What are the most Chinese things ever
Santa-Apple. Cute, right?
This object, folks, is made of 100% pure, unadulterated Chinese-ness. Let me explain.
I have a rather personal story to tell about this. 6 years ago, my wife (then girlfriend) suddenly got very pissed off at me on Christmas Eve.
Now, in my defense, What Pissed Off Your Girlfriend™ is the biggest mystery of mankind; but she usually doesn’t act like I couldn’t possibly not have known the reason. I swear I haven’t felt more clueless and stupid in my entire life…
After repeated collisions of my forehead against various hard surfaces in my home, she finally - thank God - lashed out at me for me not caring about her (as usual) and forgetting to gift her the Christmas Apple.
Ah, I thought, no wonder she thought I must have known the reason; she knows I’m fluent in English and knows a lot about Western stuff. But wait - Christmas what?
Now I was so confused I almost felt like seeing double.
<Insert mental image of a small Chinese man staring blankly at the ceiling with 300 question mark shaped bubbles floating above his head>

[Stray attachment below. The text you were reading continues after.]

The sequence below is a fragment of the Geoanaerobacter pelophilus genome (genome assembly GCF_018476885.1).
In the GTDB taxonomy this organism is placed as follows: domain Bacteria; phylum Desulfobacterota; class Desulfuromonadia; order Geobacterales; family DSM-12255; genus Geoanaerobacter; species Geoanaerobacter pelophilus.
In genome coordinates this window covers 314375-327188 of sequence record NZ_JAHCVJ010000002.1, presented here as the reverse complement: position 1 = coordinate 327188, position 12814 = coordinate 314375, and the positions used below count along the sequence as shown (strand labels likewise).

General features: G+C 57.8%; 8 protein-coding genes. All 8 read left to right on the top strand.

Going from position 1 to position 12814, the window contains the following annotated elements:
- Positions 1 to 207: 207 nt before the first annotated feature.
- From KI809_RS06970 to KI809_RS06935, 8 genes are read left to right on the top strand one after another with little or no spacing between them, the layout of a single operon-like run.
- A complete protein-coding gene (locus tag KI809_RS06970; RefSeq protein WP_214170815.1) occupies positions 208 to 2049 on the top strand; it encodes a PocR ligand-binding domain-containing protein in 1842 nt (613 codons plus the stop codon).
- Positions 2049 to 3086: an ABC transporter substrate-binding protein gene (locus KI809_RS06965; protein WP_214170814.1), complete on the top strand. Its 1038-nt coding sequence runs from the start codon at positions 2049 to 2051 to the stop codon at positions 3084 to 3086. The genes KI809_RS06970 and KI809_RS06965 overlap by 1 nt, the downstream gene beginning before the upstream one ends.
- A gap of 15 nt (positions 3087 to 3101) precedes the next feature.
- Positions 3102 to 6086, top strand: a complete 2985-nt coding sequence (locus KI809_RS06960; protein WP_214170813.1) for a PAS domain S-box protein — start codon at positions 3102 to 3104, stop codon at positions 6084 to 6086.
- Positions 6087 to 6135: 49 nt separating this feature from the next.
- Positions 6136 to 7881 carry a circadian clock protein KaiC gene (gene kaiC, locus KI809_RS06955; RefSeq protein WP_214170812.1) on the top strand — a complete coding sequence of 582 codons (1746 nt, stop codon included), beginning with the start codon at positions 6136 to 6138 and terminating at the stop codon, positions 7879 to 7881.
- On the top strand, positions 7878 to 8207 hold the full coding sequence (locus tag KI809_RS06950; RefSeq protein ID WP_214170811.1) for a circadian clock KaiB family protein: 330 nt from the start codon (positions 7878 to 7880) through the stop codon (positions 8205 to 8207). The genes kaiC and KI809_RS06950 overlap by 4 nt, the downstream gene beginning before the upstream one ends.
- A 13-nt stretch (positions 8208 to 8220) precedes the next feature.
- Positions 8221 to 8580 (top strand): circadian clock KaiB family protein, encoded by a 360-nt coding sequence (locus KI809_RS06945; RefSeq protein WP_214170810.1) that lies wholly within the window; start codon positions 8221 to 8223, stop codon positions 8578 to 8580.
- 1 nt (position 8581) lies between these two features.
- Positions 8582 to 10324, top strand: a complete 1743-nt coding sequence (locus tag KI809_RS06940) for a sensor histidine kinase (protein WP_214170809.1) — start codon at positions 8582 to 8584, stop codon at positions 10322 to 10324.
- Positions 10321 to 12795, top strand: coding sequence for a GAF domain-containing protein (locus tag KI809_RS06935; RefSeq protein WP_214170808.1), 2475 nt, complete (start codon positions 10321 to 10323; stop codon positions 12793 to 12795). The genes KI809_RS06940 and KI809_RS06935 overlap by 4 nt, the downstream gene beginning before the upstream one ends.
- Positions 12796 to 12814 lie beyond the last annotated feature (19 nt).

I mean, I’ve been reading the Bible and other Christian texts since the age of 5, and know more about Christianity than any other religion; but never ever in my life did I ever hear about such a thing as the Christmas Apple.
Yet she was clearly convinced of its existence because all her friends knew about it. Completely, totally, thoroughly and utterly puzzled, I turned to Google.
Surprise surprise, it turned out to be an entirely Chinese invention.
You see, Christmas Eve is translated as 平安夜 (pinganye, “Serene Night”, literally “Night of Peace and Safety”, from the name of the Christmas carole “Silent Night”); someone apparently thought that, since the Chinese word for apple is pingguo, with a same-sounding leading character as 平安, it would be a good idea to associate apples with Christmas!
It took me an entire week to convince her that this really wasn’t a Christian tradition and I really didn’t know anything about it.
Last time I checked, our country is still literally the only place on this planet in which these Christmas Apples played a part in Christmas Eve celebrations. Talk about Chinese-ness, eh?
Now the most likely origin of this practice was a marketing ploy - much like Valentine’s Day celebrations in Japan. Still, this little weird fruit, in both literal and figurative sense of the word, represents two important aspects of Chinese culture besides business wisdom
Tom Yue, lives in China-Updated Jun 7
Photos from CET Dashuhua Trip